Inception’s inspiring imagination and ingenious innovation are still as staggering and stimulating today as they were ten years ago.
Following the blowout box office success of 2008’s The Dark Knight (which grossed $535.2 million domestically and $1.1 billion worldwide) and the rampant raves it received (culminating in a posthumous Best Supporting Actor Oscar for Heath Ledger), Christopher Nolan was finally rightfully recognized as the adept auteur he had always been, gaining commendation from crowds and critics across the globe. Though Nolan was no freshman filmmaker – having made several acclaimed indies from 1998-2002 (Following, Memento, Insomnia) and beginning his blockbuster blitz with 2005’s Batman Begins – The Dark Knight turned him into a national name, with Sue Kroll, president of Warner Bros.’ worldwide marketing, even stating that “Christopher Nolan [was now] a brand.”
While the world waited with bated breath for Nolan’s conclusion to his brilliant Batman trilogy, he had another project in mind he wanted to pursue before going back to Gotham City. Nolan initially pitched the idea for the intricate and inventive Inception to Warner Bros. back in 2001, but he wished to acquire more awareness on how to best bring “larger-scale” films to life before officially tackling this twisty tale; with two big-budget Batman flicks under his belt, the time had come to make his delirious dreams a reality (both literally and figuratively) and begin constructing his most complex chronicle yet.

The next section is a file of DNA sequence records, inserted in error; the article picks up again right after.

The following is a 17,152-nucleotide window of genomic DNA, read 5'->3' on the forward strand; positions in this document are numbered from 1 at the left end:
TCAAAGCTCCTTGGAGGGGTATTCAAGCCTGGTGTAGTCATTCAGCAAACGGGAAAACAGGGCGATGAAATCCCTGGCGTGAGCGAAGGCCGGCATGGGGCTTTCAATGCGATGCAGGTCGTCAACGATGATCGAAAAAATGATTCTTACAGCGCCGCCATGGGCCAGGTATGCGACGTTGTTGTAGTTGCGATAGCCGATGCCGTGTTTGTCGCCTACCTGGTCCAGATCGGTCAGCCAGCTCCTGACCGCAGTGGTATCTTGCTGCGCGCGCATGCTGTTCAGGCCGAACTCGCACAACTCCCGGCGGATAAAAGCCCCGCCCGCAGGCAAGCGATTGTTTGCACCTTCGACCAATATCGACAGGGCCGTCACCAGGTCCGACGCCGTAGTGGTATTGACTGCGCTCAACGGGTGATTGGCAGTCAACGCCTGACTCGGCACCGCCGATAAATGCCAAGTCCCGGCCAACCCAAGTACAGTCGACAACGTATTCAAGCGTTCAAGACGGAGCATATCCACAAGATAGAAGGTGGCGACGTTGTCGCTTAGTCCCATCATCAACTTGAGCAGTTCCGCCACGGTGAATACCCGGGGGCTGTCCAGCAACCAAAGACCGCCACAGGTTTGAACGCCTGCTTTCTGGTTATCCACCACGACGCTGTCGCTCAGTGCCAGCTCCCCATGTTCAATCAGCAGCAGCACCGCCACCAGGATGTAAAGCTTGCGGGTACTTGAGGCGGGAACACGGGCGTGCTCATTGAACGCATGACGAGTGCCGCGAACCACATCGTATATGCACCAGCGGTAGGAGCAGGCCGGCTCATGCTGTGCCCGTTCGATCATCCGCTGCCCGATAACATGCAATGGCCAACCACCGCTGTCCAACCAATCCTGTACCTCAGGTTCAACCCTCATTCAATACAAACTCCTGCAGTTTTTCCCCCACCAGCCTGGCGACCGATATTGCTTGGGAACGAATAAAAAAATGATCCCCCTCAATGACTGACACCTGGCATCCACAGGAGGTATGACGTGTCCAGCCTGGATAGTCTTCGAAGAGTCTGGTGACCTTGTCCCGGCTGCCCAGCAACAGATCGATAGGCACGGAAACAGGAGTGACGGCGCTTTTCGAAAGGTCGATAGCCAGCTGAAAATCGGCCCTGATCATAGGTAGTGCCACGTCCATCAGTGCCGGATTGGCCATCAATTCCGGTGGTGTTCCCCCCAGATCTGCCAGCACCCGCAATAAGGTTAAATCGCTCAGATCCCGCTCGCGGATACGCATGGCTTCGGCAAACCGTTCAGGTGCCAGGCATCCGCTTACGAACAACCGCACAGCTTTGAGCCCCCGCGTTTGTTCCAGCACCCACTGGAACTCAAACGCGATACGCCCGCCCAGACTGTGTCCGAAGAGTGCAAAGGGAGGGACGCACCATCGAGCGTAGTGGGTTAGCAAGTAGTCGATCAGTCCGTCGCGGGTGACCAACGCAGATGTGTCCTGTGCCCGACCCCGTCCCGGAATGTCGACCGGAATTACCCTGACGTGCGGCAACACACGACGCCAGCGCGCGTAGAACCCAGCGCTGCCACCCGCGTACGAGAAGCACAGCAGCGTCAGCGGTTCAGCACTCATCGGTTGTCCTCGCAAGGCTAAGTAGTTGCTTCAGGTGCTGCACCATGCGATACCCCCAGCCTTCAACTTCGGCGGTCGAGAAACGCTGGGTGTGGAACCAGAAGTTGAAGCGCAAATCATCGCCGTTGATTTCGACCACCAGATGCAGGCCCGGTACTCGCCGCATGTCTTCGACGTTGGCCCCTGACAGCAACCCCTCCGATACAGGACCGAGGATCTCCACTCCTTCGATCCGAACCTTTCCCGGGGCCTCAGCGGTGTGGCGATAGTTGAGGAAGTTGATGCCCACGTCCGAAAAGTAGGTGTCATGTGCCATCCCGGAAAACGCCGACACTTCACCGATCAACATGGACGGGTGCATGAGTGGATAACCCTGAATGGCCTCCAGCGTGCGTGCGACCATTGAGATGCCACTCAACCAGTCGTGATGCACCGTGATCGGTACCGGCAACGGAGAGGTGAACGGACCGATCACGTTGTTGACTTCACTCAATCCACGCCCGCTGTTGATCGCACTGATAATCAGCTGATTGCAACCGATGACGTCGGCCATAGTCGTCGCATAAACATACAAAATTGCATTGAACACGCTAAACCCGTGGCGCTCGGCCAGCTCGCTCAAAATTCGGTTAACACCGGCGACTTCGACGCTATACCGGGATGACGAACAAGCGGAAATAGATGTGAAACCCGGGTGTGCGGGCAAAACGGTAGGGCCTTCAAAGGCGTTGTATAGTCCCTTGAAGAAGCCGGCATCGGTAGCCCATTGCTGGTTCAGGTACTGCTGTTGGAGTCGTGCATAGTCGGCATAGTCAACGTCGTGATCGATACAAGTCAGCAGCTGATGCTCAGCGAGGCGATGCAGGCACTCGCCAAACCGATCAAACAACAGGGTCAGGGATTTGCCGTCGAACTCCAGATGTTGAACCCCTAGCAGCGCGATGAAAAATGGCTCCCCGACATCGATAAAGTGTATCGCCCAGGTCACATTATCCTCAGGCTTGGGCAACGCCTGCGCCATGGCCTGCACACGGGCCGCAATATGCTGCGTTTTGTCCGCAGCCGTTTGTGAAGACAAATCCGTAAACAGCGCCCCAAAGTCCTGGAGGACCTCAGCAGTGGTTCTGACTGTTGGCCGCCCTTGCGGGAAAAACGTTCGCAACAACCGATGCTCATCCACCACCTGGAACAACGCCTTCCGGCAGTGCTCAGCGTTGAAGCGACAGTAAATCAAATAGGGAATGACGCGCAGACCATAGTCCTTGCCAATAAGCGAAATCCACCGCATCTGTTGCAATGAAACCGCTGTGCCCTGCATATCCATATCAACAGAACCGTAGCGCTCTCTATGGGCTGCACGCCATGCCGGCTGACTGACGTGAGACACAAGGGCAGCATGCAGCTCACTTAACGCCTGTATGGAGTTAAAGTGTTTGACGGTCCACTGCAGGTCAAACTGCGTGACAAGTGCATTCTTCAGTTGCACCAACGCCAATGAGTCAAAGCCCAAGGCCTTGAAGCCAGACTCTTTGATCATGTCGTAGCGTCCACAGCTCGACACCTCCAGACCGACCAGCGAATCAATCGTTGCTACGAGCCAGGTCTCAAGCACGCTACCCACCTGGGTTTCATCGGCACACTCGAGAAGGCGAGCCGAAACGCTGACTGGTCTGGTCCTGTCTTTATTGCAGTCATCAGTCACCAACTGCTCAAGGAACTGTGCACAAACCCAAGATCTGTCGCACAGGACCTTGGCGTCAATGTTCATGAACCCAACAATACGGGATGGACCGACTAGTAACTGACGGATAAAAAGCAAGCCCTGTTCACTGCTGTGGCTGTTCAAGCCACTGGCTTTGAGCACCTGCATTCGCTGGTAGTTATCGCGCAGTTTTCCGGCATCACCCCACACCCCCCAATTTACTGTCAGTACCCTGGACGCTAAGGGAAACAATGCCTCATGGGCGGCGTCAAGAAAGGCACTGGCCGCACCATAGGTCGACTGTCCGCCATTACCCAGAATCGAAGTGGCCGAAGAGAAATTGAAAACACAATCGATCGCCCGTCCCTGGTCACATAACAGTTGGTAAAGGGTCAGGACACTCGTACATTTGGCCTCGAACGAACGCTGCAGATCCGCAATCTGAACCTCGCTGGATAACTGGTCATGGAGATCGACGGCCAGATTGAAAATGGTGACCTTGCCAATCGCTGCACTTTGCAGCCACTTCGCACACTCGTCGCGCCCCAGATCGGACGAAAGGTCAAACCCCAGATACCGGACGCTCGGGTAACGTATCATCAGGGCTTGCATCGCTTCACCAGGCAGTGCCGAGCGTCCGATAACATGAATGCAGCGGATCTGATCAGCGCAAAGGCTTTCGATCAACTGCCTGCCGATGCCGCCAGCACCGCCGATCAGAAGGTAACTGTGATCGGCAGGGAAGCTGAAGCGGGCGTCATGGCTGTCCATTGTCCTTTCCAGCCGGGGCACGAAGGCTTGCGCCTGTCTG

We have a little less than a month to wait until Nolan’s eleventh feature film, Tenet, hits theaters (scheduled for Wednesday, August 12th), but to coincide with both that picture’s first release date and Inception’s 10th anniversary, the seventh edition of “Flashback Films” is dedicated to revisiting Nolan’s ballsy 2010 blockbuster and investigating its influence on innovation in cinema over the past decade. Given that Tenet is seemingly quite similar to Inception in scale, scope, and story, there’s no better way to put your anticipation for Nolan’s latest effort at ease than by joining us to analyze one of his greatest achievements.
Originally envisioned as a horror-tinged heist film about “dream stealers,” Nolan soon realized that Inception’s plot lacked “personal” stakes and emotional investment; in a movie centered around memories and the mind, this was an obvious oversight. For the next nine to ten years, Nolan strained to smooth out his script, soon settling on a story that told of a “dream thief” named Cobb (to be played by the legendary Leonardo DiCaprio) who was called upon by a client to assemble a crew (composed of actors such as Joseph Gordon-Levitt, Ellen Page, and Tom Hardy) that could pull off the converse chore of instead planting an idea in an influential C.E.O.’s subconscious – this procedure would come to be known as “inception.”
Just as Inception’s narrative follows its protagonists’ twisty travels through “dreams within dreams within dreams,” Nolan additionally fine-tuned the film to jump from genre to genre to genre throughout its running time. When analyzed from afar, one can see that Inception has the suspenseful set-up of a heist film, the stupefying stunt work of an action adventure (most notably in that instantly iconic skirmish set in a “rotating hallway”), and the stirring subject matter of a science-fiction fable. After collecting compelling characteristics from each specific style of cinema, Nolan composed an entirely original creation that came to stand on its own as a cutting-edge concept. With such a mastery of the medium, Nolan managed to acquire the attention of his audience through the use of these familiar filmic frameworks right before pulling the rug out from beneath them with his more imaginative intentions to investigate our innermost identities.